The lightweight protocol of Nano cryptocurrency makes transactions processed in the network free of any charge. That means transactions are completed free as the cost of running nodes is insignificant due to its lightweight protocol. Since there are no transaction fees attached to transactions on Nano network, would the system not be prone to malicious attacks from spammers? You might ask, while the entire Nano platform runs on a delegated proof of stake consensus protocol, its individual account-chains are run on a proof of work protocol when sending transactions as a security measure to ensure that spammers are deterred from sending thousands of malicious transactions, as completing the proof of work required for thousands of transactions would be daunting for spammers. Although the effect of completing a proof of work protocol when sending a transaction is insignificant for a single user but would be daunting for a spammer.
Nano’s account-chains make use of digital signatures where blocks which are sent to the ledger for confirmation must be signed or validated by the account owner alone. This would make it impossible for an attacker to change user’s account-chain since only the user will have access to his or her private key.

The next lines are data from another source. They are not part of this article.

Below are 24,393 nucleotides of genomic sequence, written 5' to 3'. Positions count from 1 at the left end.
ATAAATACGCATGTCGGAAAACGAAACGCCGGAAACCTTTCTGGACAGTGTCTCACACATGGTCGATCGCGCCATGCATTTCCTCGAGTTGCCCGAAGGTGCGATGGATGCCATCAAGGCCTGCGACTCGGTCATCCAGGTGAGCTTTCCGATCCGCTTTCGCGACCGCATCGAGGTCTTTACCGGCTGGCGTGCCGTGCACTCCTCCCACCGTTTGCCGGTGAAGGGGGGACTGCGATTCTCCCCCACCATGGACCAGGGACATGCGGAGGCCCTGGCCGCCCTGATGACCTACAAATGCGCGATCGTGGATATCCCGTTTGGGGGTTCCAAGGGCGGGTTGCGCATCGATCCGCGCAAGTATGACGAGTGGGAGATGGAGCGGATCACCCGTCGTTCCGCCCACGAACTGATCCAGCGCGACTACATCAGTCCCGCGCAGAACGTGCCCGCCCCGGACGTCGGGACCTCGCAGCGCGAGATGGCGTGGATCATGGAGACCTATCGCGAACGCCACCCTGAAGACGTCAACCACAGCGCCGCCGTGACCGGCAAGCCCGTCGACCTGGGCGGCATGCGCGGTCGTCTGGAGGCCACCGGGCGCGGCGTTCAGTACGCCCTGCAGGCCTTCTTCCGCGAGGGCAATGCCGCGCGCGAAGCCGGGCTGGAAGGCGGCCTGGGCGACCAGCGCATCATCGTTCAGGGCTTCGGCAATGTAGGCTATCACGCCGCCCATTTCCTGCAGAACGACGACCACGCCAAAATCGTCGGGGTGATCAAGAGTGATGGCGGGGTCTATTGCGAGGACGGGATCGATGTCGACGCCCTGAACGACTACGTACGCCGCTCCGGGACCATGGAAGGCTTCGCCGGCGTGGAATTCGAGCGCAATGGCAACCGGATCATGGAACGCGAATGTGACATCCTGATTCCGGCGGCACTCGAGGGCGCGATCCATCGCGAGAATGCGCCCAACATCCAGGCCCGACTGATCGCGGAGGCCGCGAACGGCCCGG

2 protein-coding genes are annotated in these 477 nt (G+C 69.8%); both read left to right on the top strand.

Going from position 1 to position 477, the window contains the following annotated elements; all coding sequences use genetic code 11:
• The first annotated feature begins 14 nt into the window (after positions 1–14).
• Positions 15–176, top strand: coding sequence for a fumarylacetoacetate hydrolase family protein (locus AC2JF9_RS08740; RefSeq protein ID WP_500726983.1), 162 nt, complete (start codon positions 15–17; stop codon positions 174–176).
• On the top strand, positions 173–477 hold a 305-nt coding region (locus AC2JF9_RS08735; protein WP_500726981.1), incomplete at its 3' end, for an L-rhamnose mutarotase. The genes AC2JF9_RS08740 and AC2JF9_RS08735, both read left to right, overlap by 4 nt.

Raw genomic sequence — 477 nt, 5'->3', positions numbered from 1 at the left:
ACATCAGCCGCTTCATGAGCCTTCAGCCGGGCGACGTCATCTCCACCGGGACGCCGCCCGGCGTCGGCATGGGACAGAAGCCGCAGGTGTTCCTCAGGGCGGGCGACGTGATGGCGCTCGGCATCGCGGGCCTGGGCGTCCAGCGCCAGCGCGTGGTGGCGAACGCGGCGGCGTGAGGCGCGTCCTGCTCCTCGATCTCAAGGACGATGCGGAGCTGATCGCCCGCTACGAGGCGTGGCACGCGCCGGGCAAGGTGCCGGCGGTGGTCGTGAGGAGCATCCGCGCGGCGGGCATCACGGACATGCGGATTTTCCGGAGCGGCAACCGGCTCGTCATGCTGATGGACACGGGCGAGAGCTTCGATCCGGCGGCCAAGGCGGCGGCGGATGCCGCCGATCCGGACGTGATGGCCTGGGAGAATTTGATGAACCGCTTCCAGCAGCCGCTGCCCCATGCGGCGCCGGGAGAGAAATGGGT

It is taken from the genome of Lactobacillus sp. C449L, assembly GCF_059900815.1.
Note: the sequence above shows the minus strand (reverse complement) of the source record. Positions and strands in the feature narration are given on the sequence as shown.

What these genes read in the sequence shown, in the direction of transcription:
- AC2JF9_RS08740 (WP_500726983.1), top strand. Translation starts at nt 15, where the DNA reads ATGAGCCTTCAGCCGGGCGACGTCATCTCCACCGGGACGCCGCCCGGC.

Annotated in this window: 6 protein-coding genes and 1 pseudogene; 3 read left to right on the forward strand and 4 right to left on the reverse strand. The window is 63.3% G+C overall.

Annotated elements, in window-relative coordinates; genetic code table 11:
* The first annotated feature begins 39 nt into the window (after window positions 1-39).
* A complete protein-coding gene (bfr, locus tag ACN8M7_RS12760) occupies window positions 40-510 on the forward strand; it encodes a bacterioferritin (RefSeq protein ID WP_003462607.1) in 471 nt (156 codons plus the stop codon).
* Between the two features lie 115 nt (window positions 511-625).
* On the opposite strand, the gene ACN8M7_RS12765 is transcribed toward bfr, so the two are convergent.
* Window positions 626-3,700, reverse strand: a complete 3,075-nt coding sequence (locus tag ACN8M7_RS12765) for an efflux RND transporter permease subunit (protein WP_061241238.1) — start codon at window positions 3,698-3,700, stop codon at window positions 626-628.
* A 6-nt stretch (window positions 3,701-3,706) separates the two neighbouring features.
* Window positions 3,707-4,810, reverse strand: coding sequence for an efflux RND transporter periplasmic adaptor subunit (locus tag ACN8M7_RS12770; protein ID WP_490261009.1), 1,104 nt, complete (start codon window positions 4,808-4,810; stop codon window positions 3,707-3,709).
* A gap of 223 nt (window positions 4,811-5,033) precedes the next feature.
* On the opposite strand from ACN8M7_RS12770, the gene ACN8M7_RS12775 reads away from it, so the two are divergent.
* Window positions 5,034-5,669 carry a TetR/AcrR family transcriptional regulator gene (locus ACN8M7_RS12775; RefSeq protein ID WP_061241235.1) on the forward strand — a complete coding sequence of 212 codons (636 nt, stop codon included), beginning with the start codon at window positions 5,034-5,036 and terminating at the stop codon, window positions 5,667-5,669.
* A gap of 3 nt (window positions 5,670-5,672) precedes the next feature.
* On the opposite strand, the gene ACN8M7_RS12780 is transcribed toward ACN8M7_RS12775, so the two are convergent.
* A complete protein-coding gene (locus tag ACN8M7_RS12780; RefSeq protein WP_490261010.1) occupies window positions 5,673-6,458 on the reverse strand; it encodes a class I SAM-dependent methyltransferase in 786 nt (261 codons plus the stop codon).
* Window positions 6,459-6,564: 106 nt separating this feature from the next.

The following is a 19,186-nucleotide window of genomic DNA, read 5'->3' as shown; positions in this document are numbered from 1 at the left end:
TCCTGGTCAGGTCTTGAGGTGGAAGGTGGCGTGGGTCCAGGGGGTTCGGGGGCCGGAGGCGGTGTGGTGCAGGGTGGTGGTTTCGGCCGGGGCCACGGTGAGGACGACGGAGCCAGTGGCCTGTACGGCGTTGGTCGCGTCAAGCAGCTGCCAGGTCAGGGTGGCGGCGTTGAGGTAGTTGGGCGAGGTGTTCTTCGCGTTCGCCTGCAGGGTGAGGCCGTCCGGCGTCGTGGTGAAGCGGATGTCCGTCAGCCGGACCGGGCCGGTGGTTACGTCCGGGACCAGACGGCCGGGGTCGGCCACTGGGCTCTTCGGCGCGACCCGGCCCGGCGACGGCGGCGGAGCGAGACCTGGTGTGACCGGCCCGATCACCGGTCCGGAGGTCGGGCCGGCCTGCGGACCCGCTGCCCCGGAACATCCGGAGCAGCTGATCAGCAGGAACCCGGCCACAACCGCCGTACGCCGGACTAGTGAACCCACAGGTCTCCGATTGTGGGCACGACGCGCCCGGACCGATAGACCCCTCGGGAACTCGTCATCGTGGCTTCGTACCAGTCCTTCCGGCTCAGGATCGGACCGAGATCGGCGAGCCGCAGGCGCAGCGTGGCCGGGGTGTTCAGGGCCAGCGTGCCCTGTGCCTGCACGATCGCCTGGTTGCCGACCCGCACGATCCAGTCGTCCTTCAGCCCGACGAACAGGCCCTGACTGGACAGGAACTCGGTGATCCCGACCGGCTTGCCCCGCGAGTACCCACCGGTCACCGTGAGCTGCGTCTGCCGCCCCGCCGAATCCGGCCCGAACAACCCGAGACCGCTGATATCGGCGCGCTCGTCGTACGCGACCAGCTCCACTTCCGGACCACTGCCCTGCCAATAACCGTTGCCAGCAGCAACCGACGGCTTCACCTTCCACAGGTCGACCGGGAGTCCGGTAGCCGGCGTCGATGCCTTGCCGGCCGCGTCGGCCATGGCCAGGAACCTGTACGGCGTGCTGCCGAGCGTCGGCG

Features of Nano
Block Lattice Architecture
Nano is built on a block lattice architectural protocol known as Directed Acyclic Graph (DAG) where each user has his or her own blockchain called ‘account-chain’ that records the account history and transactions instead of the number of transactions in the account. This protocol aids the use of less heavy storage requirements through database pruning. With this in place, each blockchain will only reflect the balance history of its individual account which can only be signed or updated by the account holder.
Send and Receive